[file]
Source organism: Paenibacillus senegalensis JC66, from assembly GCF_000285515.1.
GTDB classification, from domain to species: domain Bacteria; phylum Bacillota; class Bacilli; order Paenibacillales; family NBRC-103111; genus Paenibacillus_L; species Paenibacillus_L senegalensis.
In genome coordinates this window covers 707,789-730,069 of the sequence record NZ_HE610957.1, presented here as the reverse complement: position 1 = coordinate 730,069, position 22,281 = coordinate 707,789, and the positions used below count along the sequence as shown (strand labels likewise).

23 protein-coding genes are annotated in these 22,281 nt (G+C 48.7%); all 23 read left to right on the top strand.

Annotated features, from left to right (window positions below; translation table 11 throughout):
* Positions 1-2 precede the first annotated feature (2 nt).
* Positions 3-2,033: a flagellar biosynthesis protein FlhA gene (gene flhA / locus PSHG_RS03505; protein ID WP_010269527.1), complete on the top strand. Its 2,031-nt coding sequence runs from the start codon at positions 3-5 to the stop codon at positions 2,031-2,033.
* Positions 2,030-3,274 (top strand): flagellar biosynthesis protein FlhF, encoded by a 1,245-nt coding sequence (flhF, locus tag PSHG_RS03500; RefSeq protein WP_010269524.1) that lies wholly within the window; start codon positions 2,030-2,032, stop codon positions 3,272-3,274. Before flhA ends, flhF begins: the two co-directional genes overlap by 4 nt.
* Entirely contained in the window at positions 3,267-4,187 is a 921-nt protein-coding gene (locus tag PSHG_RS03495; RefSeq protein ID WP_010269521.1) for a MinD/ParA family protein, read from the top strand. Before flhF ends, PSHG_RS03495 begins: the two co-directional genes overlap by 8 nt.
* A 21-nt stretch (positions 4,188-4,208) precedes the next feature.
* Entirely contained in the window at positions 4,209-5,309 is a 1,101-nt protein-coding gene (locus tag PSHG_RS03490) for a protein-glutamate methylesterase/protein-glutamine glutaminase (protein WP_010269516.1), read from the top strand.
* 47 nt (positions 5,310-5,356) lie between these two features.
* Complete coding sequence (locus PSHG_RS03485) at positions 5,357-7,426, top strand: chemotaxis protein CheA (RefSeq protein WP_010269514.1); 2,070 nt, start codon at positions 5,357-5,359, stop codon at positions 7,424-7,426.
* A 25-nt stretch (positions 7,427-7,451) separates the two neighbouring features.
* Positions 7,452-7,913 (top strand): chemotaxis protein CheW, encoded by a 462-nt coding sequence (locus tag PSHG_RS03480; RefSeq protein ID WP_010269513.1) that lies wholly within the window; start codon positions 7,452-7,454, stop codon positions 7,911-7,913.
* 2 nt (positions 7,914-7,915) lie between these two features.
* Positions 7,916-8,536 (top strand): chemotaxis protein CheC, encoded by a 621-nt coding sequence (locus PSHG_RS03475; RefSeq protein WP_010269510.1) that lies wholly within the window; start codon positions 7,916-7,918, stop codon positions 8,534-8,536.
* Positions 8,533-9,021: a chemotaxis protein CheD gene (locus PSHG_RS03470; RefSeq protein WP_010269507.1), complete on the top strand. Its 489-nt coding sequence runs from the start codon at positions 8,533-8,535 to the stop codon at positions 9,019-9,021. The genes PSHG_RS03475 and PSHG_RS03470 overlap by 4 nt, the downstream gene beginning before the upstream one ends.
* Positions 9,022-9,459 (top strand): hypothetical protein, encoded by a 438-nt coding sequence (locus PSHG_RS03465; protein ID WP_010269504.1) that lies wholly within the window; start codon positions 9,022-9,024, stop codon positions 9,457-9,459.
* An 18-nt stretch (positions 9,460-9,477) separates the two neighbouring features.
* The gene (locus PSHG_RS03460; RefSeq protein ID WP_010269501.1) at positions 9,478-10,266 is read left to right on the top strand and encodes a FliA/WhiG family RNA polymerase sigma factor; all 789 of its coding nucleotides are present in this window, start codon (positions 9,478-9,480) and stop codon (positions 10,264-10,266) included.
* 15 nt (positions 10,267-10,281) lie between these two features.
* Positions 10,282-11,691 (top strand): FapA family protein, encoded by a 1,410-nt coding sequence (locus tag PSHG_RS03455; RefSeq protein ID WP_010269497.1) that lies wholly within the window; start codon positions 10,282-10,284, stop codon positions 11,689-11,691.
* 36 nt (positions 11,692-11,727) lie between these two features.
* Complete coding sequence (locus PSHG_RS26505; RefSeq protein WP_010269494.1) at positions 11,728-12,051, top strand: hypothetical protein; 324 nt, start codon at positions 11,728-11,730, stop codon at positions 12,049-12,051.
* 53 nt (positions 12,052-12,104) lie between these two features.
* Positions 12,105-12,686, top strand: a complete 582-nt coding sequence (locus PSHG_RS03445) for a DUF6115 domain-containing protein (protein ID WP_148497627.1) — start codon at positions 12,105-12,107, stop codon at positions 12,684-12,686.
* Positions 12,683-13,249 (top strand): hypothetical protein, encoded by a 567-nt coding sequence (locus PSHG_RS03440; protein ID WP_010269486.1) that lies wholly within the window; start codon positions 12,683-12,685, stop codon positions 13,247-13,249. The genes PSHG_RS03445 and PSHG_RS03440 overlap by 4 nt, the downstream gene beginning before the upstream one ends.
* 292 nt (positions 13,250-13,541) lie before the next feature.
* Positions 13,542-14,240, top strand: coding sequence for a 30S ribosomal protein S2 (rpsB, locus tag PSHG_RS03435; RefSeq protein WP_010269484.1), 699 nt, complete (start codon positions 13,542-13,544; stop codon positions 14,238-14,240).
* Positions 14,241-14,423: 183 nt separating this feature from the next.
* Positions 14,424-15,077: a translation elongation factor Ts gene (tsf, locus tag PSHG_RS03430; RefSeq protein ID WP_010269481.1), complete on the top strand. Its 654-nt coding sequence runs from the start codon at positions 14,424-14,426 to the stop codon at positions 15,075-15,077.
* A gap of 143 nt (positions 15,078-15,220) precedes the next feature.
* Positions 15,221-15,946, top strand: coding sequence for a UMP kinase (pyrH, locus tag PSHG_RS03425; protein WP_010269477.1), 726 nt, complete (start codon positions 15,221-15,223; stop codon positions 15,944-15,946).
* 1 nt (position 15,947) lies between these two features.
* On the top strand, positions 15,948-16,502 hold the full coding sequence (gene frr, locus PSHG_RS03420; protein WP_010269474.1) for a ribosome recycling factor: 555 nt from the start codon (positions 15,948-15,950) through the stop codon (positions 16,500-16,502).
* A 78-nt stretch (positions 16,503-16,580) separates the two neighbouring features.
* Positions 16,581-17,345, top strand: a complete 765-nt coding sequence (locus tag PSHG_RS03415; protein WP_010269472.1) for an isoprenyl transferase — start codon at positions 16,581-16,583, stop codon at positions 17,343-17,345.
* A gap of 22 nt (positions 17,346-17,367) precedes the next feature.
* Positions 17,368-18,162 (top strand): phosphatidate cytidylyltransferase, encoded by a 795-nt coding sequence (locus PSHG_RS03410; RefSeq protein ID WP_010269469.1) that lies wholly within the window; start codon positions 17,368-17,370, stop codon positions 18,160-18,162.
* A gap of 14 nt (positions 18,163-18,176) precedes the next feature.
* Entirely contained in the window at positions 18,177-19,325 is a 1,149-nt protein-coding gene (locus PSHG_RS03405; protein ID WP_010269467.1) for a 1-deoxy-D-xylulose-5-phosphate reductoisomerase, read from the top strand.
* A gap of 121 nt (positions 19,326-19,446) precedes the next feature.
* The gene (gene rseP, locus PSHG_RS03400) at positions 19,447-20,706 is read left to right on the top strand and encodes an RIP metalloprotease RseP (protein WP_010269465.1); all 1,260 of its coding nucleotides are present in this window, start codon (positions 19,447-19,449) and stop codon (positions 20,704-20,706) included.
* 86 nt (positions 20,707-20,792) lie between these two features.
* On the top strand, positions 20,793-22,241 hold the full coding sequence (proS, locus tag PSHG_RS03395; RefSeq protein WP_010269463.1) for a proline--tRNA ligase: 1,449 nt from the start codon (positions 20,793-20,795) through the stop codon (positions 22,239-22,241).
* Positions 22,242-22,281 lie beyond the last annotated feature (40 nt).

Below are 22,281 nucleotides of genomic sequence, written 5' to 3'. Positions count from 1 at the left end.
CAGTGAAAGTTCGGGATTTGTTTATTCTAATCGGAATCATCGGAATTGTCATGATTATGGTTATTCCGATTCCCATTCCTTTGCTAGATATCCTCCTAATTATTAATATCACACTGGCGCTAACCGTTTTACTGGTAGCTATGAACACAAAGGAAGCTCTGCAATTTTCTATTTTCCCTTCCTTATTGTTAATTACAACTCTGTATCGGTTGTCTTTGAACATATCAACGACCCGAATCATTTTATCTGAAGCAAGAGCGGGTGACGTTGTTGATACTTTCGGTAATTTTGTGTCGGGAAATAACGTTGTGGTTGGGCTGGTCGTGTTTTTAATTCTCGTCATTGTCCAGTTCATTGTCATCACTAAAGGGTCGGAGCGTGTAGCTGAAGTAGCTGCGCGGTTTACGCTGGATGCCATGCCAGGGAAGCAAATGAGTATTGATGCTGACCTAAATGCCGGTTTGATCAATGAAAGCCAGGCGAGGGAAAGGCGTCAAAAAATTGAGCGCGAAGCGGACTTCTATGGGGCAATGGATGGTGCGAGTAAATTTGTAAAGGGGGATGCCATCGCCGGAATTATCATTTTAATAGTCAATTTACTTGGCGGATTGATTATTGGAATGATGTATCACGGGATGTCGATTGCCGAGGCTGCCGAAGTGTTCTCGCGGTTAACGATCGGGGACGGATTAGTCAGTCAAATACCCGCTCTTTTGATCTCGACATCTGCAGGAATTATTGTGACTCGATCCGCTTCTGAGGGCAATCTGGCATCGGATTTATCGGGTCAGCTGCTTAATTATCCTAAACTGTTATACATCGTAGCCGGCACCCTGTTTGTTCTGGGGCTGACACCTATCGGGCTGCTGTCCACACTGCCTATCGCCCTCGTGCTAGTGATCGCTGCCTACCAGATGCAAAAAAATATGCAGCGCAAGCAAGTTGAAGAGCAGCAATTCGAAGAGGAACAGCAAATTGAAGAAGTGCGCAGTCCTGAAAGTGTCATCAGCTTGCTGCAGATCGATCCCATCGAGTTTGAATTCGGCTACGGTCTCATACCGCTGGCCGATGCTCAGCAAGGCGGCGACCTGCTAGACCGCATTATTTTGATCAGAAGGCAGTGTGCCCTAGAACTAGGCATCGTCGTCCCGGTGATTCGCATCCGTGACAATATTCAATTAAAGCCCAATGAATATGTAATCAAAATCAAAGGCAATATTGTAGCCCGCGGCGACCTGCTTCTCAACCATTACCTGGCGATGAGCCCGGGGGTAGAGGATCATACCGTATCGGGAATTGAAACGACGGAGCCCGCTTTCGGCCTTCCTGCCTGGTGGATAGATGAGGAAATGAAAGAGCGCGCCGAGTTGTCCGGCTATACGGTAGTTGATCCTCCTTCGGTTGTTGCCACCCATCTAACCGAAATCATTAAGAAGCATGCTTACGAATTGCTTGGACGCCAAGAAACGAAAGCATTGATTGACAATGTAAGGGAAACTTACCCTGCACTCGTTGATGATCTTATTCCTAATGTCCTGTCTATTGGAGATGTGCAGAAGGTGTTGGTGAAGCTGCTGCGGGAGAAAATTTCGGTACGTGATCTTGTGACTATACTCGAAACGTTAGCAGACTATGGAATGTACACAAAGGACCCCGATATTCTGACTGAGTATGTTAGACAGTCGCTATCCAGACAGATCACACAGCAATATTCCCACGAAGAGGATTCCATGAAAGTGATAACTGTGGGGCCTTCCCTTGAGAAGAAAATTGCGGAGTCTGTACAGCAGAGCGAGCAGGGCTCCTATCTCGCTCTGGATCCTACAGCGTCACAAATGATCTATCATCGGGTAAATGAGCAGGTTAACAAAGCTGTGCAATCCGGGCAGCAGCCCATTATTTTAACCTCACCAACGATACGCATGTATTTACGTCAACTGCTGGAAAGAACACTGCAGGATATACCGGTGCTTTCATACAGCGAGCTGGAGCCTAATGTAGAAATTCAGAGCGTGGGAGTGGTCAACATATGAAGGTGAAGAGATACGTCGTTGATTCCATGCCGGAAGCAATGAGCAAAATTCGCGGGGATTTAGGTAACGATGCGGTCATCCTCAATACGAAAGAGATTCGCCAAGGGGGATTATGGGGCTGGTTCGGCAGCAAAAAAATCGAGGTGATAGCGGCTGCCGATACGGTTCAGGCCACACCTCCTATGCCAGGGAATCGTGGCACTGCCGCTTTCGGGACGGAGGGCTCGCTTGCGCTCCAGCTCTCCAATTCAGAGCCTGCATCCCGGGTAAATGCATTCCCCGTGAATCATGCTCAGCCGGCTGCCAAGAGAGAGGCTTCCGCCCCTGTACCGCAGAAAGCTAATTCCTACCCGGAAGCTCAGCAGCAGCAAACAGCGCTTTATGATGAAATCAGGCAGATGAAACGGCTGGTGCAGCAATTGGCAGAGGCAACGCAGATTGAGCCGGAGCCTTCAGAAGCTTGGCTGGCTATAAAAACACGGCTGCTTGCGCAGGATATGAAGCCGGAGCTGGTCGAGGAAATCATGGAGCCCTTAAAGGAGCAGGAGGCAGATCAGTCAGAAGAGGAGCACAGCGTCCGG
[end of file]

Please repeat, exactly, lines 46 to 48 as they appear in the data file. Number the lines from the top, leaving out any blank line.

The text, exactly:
* On the top strand, positions 20,793-22,241 hold the full coding sequence (proS, locus tag PSHG_RS03395; RefSeq protein WP_010269463.1) for a proline--tRNA ligase: 1,449 nt from the start codon (positions 20,793-20,795) through the stop codon (positions 22,239-22,241).
* Positions 22,242-22,281 lie beyond the last annotated feature (40 nt).

Below are 22,281 nucleotides of genomic sequence, written 5' to 3'. Positions count from 1 at the left end.